This pretty much defines the HOTP algorithm. The RFA4226 doc explains why this is the most secure way to obtain a one time password from these two values.

Great! So we have found a way to obtain a one time password using a secret key and counter. But what about the second problem? How to keep track of the counter?

The solution to second problem is found in the TOTP.

Understanding TOTP:

TOTP stands for “Time-Based One-Time Password”. This was published as RFC6238 by IETF.

A TOTP uses the HOTP algorithm to obtain the one time password. The only difference is that it uses “Time” in the place of “counter,” and that gives the solution to our second problem.

That means that instead of initializing the counter and keeping track of it, we can use time as a counter in the HOTP algorithm to obtain the OTP. As a server and phone both have access to time, neither of them has to keep track of the counter.

Also, to avoid the problem of different time zones of the server and phone, we can use a Unix timestamp, which is independent of time zones.

However the Unix time is defined in seconds, so it changes every second. That means the generated password will change every second which is not good. Instead, we need to add a significant interval before changing the password. For example, the Google Authenticator App changes the code every 30 seconds.

counter = currentUnixTime / 30

So we have solved the problem of the counter. Now we need to address our third problem: sharing the secret key with the phone application. Here, a QR code can help us.

Using a QR code

Though we can ask the users to type the secret key into their phone application directly, we want to make secret keys quite long for security reasons. Asking the user to type in such a long string would not be a user friendly experience.

Since the majority of smartphones are equipped with a camera, we can use it and ask the user to scan a QR code to obtain the secret key from it. So all we need to do is to convert the secret key in the QR code and show it to the user.

We have solved all three problems! And now you know how TOTP works. Let’s see how to implement it in an application.

How to implement TOTP

There are some free phone applications (like Google Authenticator App, Authy, and so on) available which can generate an OTP for the user. Therefore, in most cases, creating your own phone application is not necessary.

The following pseudo codes explain a way to implement TOTP-based 2-factor authentication in a web application.

When user request to enable 2-factor authentication
// Generate a secret key of length 20.secretKey = generateSecretKey(20);
// Save that secret key in database for this particular user.saveUserSecretKey(userId, secretKey);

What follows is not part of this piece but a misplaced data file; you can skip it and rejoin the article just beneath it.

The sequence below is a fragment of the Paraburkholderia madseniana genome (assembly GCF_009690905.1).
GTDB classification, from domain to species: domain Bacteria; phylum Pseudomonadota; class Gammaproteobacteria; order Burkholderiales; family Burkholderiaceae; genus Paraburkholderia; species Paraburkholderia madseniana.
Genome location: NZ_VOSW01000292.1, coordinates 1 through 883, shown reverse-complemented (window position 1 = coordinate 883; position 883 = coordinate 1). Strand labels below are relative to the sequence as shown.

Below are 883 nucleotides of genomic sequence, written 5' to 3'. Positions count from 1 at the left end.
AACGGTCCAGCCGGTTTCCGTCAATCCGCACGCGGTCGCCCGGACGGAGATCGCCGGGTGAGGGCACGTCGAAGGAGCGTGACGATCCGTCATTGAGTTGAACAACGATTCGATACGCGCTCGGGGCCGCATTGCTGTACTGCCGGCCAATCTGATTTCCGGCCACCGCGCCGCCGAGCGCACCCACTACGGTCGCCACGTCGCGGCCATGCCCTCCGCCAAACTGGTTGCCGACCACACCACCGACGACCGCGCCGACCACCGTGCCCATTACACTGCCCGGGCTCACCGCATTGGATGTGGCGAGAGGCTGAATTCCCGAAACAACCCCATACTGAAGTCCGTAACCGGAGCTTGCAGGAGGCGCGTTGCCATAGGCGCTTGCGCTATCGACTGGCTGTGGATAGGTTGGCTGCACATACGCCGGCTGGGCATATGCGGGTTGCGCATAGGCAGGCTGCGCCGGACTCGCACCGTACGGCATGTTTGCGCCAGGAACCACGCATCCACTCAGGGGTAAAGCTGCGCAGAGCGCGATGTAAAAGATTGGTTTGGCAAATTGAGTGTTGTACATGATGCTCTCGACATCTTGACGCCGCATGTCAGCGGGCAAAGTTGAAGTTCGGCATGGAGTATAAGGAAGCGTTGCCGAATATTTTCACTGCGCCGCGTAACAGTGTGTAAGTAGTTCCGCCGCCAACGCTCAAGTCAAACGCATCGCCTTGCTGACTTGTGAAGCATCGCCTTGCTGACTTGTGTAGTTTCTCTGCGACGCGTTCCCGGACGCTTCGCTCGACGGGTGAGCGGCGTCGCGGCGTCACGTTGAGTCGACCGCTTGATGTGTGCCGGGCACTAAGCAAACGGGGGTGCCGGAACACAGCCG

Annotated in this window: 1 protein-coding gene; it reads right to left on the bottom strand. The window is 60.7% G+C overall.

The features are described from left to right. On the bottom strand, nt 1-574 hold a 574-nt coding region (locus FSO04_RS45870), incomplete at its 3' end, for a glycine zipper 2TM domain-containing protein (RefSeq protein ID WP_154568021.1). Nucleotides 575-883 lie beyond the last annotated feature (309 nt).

// convert that secret key into qr image.qrCode = convertToQrCode(secretKey);
// send the qr image as responseresponse(qrCode);

The user is asked to scan that QR code. When the phone application scans the QR code, it gets the user’s secret key. Using that secret key, the current Unix time, and the HOTP algorithm, the phone application will generate and display the password.

We ask the user to type the generated code after scanning the QR code. This is required, because we want to make sure that the user has successfully scanned the image and the phone application has successfully generated the code.

User types the code displayed in the application.
// Fetch secret key from database.secretKey = getSecretKeyOfUser(userId);
if (codeTypedByUser == getHOTP(secretKey, currentUnixTime / 30)) {   enableTwoFactorAuthentication(userId);}

Here we use the HOTP algorithm on the server side to get the OTP-based authentication on the secret key and current unix time. If that OTP is the same as the one typed by the user, then we can enable 2-factor authentication for that user.

Now after every login operation, we need to check if this particular user has 2-factor authentication enabled. If it is enabled, then we ask for the one time password displayed in the phone application. And if that typed code is correct, only then is the user authenticated.

User types the code displayed in the phone application to login
// Fetch secret key from database.secretKey = getSecretKeyOfUser(userId);
if (codeTypedByUser == getHOTP(secretKey, currentUnixTime)) {   signIn(userId);}

What happens if the user loses the code?

There are a couple of ways to help the user to recover the code. Usually when they are enabling 2-factor authentication, we can show the secret key to them along with the QR code and ask them to save that code somewhere safely.

Applications like Google Authenticator App let you generate the password by directly entering the secret key. If the user loses the code, they can enter that safely saved secret key in the phone application to generate the OTP again.

If we have the user’s phone number, we can also use the SMS-based method to send an OTP to the user to help them recover the code.

Wrapping Up

Two factor authentication is gaining popularity. A lot of web applications are implementing it for extra security.

Unlike the SMS-based method, the TOTP method does not require a lot of extra effort either. So this feature is worth implementing for any application.